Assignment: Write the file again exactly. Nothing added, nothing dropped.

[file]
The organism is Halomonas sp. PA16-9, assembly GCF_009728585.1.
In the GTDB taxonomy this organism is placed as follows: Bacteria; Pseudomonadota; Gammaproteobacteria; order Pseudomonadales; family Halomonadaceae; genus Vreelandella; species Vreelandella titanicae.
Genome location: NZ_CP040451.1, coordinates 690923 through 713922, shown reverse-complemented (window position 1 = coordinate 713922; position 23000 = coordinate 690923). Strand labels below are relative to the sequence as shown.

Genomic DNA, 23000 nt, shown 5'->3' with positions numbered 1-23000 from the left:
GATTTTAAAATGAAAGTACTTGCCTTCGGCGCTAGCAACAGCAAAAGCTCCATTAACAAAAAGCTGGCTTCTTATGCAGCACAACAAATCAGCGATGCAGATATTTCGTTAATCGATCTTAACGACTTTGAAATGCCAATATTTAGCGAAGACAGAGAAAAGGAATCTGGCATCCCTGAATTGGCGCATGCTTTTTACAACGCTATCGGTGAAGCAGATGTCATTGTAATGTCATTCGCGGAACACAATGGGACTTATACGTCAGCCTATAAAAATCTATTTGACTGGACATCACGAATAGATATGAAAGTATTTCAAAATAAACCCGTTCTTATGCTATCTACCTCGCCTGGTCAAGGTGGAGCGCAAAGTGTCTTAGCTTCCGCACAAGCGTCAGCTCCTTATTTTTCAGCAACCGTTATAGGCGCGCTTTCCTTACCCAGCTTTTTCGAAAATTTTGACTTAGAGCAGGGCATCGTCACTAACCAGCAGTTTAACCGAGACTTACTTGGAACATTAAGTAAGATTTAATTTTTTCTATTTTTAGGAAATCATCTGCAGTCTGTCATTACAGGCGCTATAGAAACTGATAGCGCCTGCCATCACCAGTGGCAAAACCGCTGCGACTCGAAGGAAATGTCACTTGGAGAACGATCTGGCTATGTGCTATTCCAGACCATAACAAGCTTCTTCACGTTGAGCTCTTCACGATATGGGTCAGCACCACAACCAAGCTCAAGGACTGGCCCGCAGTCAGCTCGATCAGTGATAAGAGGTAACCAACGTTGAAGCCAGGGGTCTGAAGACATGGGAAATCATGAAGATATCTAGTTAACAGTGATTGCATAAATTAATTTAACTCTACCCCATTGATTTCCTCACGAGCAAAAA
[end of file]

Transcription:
The organism is Halomonas sp. PA16-9, assembly GCF_009728585.1.
In the GTDB taxonomy this organism is placed as follows: Bacteria; Pseudomonadota; Gammaproteobacteria; order Pseudomonadales; family Halomonadaceae; genus Vreelandella; species Vreelandella titanicae.
Genome location: NZ_CP040451.1, coordinates 690923 through 713922, shown reverse-complemented (window position 1 = coordinate 713922; position 23000 = coordinate 690923). Strand labels below are relative to the sequence as shown.

Genomic DNA, 23000 nt, shown 5'->3' with positions numbered 1-23000 from the left:
GATTTTAAAATGAAAGTACTTGCCTTCGGCGCTAGCAACAGCAAAAGCTCCATTAACAAAAAGCTGGCTTCTTATGCAGCACAACAAATCAGCGATGCAGATATTTCGTTAATCGATCTTAACGACTTTGAAATGCCAATATTTAGCGAAGACAGAGAAAAGGAATCTGGCATCCCTGAATTGGCGCATGCTTTTTACAACGCTATCGGTGAAGCAGATGTCATTGTAATGTCATTCGCGGAACACAATGGGACTTATACGTCAGCCTATAAAAATCTATTTGACTGGACATCACGAATAGATATGAAAGTATTTCAAAATAAACCCGTTCTTATGCTATCTACCTCGCCTGGTCAAGGTGGAGCGCAAAGTGTCTTAGCTTCCGCACAAGCGTCAGCTCCTTATTTTTCAGCAACCGTTATAGGCGCGCTTTCCTTACCCAGCTTTTTCGAAAATTTTGACTTAGAGCAGGGCATCGTCACTAACCAGCAGTTTAACCGAGACTTACTTGGAACATTAAGTAAGATTTAATTTTTTCTATTTTTAGGAAATCATCTGCAGTCTGTCATTACAGGCGCTATAGAAACTGATAGCGCCTGCCATCACCAGTGGCAAAACCGCTGCGACTCGAAGGAAATGTCACTTGGAGAACGATCTGGCTATGTGCTATTCCAGACCATAACAAGCTTCTTCACGTTGAGCTCTTCACGATATGGGTCAGCACCACAACCAAGCTCAAGGACTGGCCCGCAGTCAGCTCGATCAGTGATAAGAGGTAACCAACGTTGAAGCCAGGGGTCTGAAGACATGGGAAATCATGAAGATATCTAGTTAACAGTGATTGCATAAATTAATTTAACTCTACCCCATTGATTTCCTCACGAGCAAAAA